Reader Betrayed writes,
My husband cheated on me within the first year of our marriage going as far as having a full relationship with someone. I had my concerns but didn't have solid evidence of this fact until 10 years into my marriage. I discovered the truth when he introduced this person to me as a potential business partner. During this time I found correspondence of theirs, where they were sexting and reminiscing over the past.
Over the years I suspected infidelity but never had proof. I have always been accused of not trusting. Instead of being accountable for his actions, I have been told I'm looking for something to hold over him and that I should seek counselling for my trust issues.
We have been married now for 14 years. He will tell you that I don't like him, I don't touch him, and that I don't really want to spend time with him. The longer I'm married to him I'm not certain that he is wrong. I want my marriage to work but I'm destroyed. I don't know how to get over this. It is frustrating because I know this incident happen many years ago, but I have always felt suspicious of him. I have caught him in numerous lies regarding women in the past but he assures me there is nothing going on. He frequently tells me I should simply focus on being happy in the moment.
I just don't want to be mistreated. I need advice on how to move past something that happen over a decade ago. How do you build trust with the untrustworthy?
I think the issue to explore is why you are staying in the marriage. Both you and he seem to agree that you don't like him and don't trust him. This is not a one-night stand, where my advice is to forgive and try again. Instead, your husband gaslighted you, telling you that you had "trust issues" rather than admitting to the truth of his infidelity. The likelihood of you being able to trust him and move forward is slim to none, particularly since he continues to get caught in lies involving his behavior with other women, whatever you mean by that.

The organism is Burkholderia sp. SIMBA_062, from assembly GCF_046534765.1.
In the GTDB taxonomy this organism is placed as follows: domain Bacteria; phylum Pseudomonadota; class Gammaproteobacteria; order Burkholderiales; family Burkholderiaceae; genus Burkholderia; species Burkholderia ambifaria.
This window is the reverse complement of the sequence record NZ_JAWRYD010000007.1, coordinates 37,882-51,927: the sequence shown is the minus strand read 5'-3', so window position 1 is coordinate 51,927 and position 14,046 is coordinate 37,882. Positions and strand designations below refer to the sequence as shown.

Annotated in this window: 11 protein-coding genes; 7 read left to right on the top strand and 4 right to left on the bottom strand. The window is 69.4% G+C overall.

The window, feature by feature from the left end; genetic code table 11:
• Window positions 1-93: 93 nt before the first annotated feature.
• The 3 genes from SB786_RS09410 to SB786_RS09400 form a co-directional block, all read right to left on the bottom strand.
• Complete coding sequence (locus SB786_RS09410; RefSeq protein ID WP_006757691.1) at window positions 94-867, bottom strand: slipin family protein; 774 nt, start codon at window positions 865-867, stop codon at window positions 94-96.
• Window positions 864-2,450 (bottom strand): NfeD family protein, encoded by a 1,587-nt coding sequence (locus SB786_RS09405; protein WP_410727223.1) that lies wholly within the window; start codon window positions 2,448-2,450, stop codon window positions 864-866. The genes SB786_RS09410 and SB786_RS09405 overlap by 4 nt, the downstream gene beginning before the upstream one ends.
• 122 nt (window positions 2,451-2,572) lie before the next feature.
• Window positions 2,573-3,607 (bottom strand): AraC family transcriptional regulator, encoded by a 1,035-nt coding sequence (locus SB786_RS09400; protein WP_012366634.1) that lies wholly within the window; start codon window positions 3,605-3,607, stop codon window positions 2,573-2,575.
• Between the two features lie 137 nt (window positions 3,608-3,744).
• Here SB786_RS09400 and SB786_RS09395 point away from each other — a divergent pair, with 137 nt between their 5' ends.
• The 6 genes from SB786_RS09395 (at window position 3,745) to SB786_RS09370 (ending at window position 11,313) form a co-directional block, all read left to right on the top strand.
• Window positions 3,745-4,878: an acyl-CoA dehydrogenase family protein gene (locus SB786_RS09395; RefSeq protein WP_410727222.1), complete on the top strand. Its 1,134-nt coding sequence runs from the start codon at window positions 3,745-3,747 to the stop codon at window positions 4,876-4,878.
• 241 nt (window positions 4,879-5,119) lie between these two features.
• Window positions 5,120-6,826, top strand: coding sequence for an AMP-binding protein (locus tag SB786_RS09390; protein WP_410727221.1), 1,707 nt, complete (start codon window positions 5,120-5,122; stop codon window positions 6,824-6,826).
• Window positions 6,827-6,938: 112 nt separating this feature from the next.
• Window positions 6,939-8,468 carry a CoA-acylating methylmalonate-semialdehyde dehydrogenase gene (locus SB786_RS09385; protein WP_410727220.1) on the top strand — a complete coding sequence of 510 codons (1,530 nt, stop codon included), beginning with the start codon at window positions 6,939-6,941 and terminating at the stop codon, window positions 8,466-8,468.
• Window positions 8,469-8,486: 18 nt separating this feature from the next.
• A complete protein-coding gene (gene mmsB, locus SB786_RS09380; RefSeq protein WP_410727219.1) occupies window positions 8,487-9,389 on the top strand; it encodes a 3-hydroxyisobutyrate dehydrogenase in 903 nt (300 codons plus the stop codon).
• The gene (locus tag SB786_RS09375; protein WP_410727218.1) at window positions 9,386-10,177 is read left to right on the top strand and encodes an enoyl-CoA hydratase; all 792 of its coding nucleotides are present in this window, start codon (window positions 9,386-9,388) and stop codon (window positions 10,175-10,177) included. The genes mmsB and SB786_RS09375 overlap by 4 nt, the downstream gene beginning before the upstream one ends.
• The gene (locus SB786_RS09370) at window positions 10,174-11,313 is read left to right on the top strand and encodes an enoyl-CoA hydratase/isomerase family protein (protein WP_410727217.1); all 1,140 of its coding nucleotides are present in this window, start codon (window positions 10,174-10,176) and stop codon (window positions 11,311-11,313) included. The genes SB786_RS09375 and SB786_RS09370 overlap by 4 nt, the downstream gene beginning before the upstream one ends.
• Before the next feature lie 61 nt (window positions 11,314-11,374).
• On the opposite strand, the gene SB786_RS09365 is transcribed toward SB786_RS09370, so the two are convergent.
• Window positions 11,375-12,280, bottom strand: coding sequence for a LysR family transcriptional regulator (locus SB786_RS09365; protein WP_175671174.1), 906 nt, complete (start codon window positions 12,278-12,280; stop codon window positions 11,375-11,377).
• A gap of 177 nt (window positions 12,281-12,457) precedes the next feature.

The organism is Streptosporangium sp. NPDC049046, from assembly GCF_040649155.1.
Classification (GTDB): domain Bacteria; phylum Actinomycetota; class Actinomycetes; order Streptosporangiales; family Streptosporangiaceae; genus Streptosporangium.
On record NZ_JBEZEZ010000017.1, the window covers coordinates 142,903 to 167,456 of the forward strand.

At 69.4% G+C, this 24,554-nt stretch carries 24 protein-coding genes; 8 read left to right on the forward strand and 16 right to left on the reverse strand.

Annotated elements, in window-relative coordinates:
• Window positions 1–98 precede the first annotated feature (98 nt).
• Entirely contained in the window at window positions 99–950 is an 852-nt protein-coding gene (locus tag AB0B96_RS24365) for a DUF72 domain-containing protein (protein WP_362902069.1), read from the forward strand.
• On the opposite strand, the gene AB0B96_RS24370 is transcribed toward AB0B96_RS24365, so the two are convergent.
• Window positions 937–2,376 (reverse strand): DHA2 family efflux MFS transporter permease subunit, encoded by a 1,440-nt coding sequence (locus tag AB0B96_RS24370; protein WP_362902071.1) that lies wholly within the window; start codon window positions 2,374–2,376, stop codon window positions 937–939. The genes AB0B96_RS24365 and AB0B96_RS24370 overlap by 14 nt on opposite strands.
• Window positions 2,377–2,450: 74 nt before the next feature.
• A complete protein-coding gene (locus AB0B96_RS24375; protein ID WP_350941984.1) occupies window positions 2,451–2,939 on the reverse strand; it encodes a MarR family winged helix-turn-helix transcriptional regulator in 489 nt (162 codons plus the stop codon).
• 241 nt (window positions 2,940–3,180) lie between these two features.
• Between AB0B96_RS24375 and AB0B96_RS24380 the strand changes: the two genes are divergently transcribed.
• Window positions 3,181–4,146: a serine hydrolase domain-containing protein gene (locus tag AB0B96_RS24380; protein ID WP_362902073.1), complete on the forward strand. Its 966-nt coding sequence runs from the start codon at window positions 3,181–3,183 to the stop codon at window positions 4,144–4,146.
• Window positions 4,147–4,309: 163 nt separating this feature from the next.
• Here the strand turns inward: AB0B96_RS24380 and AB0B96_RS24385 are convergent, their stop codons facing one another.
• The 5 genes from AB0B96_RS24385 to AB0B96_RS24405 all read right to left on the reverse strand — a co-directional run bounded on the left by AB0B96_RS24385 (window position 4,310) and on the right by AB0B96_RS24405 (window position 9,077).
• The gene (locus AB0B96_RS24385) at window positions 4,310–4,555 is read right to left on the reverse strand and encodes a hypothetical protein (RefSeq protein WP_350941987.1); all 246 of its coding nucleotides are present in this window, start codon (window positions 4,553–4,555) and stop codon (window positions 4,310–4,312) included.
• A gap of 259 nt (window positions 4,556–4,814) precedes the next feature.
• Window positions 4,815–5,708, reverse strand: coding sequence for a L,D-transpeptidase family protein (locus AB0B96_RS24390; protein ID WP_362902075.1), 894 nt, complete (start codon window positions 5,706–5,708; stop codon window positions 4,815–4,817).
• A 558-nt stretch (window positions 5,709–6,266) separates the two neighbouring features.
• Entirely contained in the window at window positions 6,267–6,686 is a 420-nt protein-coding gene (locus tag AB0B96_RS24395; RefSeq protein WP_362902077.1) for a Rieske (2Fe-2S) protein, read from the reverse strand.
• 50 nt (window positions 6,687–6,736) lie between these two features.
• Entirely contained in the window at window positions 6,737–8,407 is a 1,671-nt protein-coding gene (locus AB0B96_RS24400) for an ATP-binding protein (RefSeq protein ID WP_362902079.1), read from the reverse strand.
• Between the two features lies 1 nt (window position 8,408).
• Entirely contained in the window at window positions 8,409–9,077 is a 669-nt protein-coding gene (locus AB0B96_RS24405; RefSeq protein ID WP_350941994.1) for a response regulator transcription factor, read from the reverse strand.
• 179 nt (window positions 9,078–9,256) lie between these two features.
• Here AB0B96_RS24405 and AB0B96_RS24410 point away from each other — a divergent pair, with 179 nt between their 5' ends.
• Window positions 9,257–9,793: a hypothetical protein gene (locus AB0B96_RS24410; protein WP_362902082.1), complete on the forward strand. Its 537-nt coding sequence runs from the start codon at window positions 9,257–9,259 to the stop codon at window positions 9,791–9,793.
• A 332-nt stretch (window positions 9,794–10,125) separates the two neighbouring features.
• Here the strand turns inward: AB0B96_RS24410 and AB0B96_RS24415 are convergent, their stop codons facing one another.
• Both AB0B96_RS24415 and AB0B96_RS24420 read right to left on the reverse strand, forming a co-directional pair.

I understand that it is hard to end a marriage, and divorce is something that can be devastating for all involved. It is your choice, though, how you want to spend the rest of your life. If your husband agrees to couples counseling and can take an objective look at his contribution to your "trust issues," then you may have a chance. Otherwise, as I told these people, you may want to move on and heal on your own. Unfortunately, it seems that your husband's focus is the present and the future, which would be great if he didn't have to confront his own past behavior and its impact on his wife and marriage.
Counseling would likely give you the support and perspective that you need to make this decision. Many people who stay in difficult marriages witnessed the same dynamic between parents when they were growing up. There is some reason why you stayed in this marriage for ten years despite knowing in your gut that something was amiss, and it would be useful to explore that with a therapist.
Best of luck making your decision and moving forward. Till we meet again, I remain, The Blogapist Who Says, You Only Live Once, So Don't Stay In A Miserable Situation.
Learn about Dr. Rodman's private practice, including therapy, coaching, and consultation, here. This blog is not intended as diagnosis, assessment, or treatment, and should not replace consultation with your medical provider.